Augmenting reality with sound and music during a live performance on an evening concert paired with a technical demonstration of some aspect(s) of that live performance the following day on a paper/demonstration session. Dissect one or more of the Kyma Sounds, Timelines or Multigrids used in the performance, and share tips or tricks with an audience of your fellow practitioners.
Tips and Tricks
Dissect a Kyma object, share an audio illusion, demonstrate a technique for augmenting reality with sound for an audience of fellow professionals.
Demonstrate your idea or technique for augmenting reality with sound for a small group clustered around your laptop during the Open Lab.
Workshops in a game format
Propose a hands-on Kyma workshop in a game or quiz-show format, for example, “Create that Sound” where teams race against the clock to re-create a sound or effect using Kyma. Think “Augmented Reality TV” show.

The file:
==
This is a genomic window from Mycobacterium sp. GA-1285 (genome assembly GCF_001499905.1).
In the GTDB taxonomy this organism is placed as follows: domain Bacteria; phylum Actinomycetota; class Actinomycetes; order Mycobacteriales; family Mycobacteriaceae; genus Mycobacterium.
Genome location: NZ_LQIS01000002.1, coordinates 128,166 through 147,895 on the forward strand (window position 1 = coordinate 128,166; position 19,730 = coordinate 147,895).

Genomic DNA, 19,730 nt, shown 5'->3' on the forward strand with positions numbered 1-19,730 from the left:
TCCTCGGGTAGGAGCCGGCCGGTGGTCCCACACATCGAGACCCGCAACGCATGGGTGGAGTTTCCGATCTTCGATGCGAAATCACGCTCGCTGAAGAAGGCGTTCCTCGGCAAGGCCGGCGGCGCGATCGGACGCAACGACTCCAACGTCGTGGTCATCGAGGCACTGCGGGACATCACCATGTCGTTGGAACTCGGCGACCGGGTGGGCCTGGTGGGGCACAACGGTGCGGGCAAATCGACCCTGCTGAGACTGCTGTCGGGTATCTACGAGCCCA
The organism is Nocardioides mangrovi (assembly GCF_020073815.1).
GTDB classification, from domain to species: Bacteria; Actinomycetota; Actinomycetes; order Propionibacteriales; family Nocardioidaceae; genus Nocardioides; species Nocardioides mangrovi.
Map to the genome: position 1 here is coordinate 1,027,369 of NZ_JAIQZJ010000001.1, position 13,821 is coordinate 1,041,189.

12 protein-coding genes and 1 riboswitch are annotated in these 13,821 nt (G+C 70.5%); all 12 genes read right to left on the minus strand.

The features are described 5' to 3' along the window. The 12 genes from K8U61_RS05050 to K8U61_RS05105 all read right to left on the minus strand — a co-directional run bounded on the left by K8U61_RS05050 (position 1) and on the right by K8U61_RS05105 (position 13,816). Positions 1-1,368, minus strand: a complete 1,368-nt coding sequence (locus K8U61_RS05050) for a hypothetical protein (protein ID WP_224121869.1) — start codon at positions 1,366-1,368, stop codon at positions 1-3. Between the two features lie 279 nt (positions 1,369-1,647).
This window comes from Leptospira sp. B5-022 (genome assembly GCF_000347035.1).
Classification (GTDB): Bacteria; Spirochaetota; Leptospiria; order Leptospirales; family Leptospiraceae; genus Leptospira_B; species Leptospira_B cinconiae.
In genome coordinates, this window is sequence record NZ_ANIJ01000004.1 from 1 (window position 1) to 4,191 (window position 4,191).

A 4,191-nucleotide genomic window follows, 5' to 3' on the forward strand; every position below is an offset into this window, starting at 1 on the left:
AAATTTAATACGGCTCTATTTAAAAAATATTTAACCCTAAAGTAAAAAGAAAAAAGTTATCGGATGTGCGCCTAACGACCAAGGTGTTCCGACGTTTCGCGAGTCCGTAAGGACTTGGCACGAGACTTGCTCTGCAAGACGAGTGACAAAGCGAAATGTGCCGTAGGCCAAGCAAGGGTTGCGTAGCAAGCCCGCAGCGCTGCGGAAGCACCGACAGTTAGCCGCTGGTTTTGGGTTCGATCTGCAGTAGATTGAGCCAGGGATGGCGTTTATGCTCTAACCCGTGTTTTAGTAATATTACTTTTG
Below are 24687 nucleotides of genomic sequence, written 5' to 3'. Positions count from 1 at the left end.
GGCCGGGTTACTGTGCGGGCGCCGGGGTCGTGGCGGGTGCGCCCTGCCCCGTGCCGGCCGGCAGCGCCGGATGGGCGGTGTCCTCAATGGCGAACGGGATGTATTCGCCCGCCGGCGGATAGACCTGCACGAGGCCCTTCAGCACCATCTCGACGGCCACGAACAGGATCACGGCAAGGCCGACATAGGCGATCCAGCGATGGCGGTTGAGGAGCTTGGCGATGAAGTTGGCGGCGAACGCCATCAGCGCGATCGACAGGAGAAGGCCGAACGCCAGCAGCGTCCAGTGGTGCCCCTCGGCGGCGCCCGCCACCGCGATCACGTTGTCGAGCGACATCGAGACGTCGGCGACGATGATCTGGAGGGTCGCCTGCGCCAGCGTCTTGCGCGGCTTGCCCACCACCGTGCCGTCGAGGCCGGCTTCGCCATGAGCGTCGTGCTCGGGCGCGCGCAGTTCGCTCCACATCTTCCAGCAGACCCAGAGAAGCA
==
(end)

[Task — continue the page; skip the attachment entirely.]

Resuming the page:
Kyma Speed Dating / Elevator pitches
Submit an interesting Kyma Sound, Timeline or Multigrid. During this session, there will be one Kyma system at the front of the room, pre-loaded with your Sound, Timeline or Multigrids (which are also uploaded to the Kyma Community Library in a special KISS2017 Folder). You will have 5 minutes to wow the audience with a demonstration of a tip, trick, or new discovery in Kyma. Discussions and feedback can continue throughout the conference and throughout the year online.
Please enter these into your phone so they don’t slip by:
25 April 2017: Deadline for receipt of proposals
15 May 2017: Notification of acceptance (or requests for further clarification)
12 October 2017: KISS2017 begins
How to make a proposal
Feeling inspired? It’s easy to make a proposal! Click the links below to read the forms and begin formulating your proposal. We recommend you send in your proposals soon, before life gets too busy (and definitely before the 23 April deadline):
A selection committee will review all proposals in terms of practicality and relevance to the theme. We may contact you with questions. We look forward to reading your proposals!
If you have a question about KISS2017, please contact the organizers. Thank you! We look forward to hearing from you!